Still another object of the present invention is to provide for the accurate measurement of electron beam landing errors whether of the nearly imperceptible type corresponding to loss of guard band, i.e., "negative purity" errors, or of the more significant type resulting in color contamination, i.e., "positive purity" errors.
A still further object of the present invention is to provide a method and means for measuring the position of electron beam incidence upon a CRT faceplate which is entirely up front, i.e., which requires no special components on the neck, yoke, or funnel portions of the CRT being tested.
The appended claims set forth those novel features which characterize the invention. However, the invention itself, as well as further objects and advantages thereof, will best be understood by reference to the following detailed description of a preferred embodiment taken in conjunction with the accompanying drawings, where like reference characters identify like elements throughout the various figures, in which:
FIG. 1 is a simplified block diagram of color CRT purity measurement apparatus in accordance with the present invention;
FIG. 2 is a plan view of an arrangement for positioning a multi-color photodetector assembly with respect to the faceplate of a CRT undergoing color purity measurement in accordance with the present invention;
FIG. 3 is a partially cutaway lateral sectional view of a multi-color photodetector assembly for use in the color purity measurement apparatus of the present invention;
FIG. 4 is a partially cutaway front view of a "wobulator" coil arrangement for deflecting electron beams in measuring the color purity of a CRT in accordance with the principles of the present invention;
FIG. 5 illustrates the periodicity of the three grouped color dots on the faceplate of a color CRT and the various vectors generated in measuring the CRT's color purity in accordance with the present invention;
FIG. 6 illustrates the periodicity of color dots on the faceplate of a color CRT and the pattern repeat vector d used for calibration purposes in measuring CRT color purity in accordance with the present invention;
FIG. 7 illustrates the variation of electron beam deflection current with time for controlling the position of an electron beam in measuring CRT color purity; and
FIG. 8 illustrates a typical graphic display of CRT color purity data measured in accordance with the principles of the present invention.
Referring to FIG. 1, there is shown in block diagram form a color CRT purity measurement system 10 for measuring the color purity of the display on a multi-electron beam CRT 12 under test. The color purity measurement system 10 includes a computer-controller 18 which is coupled to and provides control signals to a red-green-blue (RGB) video amplifier 14 which selects which of the three primary color electron guns is active for measuring color purity. The RGB video amplifier 14 is coupled to and provides appropriate control signals to the CRT 12 under test for energizing only one of the three electron beams in the CRT at a time. In a typical test arrangement, appropriate control signals are provided by the computer-controller 18 to the RGB video amplifier 14 for sequentially cycling through each of the three primary color electron beams in the CRT 12 in measuring the respective color purities of each. The RGB video amplifier 14 provides identical control signals to the CRT 12 under test as well as to the color monitor 16 to permit video display of the color purity measurements of the CRT on the color monitor as described below.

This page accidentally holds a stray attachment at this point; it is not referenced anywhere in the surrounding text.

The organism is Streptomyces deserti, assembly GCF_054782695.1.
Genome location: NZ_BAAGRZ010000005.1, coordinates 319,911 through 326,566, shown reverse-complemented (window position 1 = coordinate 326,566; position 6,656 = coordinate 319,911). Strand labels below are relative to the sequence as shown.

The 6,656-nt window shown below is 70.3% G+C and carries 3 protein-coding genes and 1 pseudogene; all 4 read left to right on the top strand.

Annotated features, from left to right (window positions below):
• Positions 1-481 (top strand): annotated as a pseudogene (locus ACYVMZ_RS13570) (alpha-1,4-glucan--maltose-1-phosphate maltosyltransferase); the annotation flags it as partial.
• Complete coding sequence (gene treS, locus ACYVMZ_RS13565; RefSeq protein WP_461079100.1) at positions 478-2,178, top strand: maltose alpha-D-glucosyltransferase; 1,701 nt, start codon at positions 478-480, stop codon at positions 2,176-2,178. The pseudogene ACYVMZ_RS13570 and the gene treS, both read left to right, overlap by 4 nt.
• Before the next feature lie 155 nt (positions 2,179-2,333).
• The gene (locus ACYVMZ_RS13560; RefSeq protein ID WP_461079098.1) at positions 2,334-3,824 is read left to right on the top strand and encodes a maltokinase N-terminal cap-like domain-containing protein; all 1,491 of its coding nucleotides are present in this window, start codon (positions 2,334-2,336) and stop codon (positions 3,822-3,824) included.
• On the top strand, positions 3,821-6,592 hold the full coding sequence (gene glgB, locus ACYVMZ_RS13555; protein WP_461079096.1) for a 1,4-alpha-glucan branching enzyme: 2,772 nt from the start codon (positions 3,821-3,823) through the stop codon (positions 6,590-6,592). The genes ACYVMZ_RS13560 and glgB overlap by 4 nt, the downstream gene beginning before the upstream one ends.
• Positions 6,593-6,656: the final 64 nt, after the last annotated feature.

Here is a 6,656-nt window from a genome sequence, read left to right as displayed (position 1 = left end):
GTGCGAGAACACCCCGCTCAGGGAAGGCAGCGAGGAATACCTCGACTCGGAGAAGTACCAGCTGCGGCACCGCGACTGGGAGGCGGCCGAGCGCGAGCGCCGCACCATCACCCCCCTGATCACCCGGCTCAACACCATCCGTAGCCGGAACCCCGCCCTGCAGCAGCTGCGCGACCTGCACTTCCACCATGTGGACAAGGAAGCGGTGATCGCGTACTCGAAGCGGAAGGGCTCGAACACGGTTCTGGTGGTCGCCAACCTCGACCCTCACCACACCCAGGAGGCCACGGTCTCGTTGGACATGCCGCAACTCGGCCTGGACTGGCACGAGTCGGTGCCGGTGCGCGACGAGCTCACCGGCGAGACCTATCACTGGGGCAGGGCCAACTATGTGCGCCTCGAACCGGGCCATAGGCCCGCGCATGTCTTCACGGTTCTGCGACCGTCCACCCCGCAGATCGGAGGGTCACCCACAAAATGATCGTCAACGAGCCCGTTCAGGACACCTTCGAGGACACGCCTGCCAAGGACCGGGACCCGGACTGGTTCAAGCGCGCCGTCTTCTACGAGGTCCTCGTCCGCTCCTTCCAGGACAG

The computer-controller 18 used in a preferred embodiment is a Z-100 microcomputer available from Zenith Data Systems equipped with a Pickles and Trout model P & T-488 interface card. This card permits control of instruments connected to a general purpose interface bus (GPIB) following IEEE-488 standards. The microcomputer-controller 12 includes, among other components, a central processor unit (CPU) 13, a read only memory (ROM) 15, and a program random access memory (RAM) 11. The computer-controller 18 further includes an arithmetic-logic unit and a control section (not shown) which, in combination, execute various operating instructions, control the flow of data, make decisions based upon system tests and the detection of various system parameters, temporarily store data, and perform logic and arithmetic functions. The ROM 15 is used to store a dedicated program in firmware form and numbers or constants which are needed during execution of the aforementioned program. The program RAM 11 is a read/write memory which stores data for use during program execution and from which data may be read by the CPU 13 for processing therein as the computer-controller 18 exercises control over the color purity measurement system 10.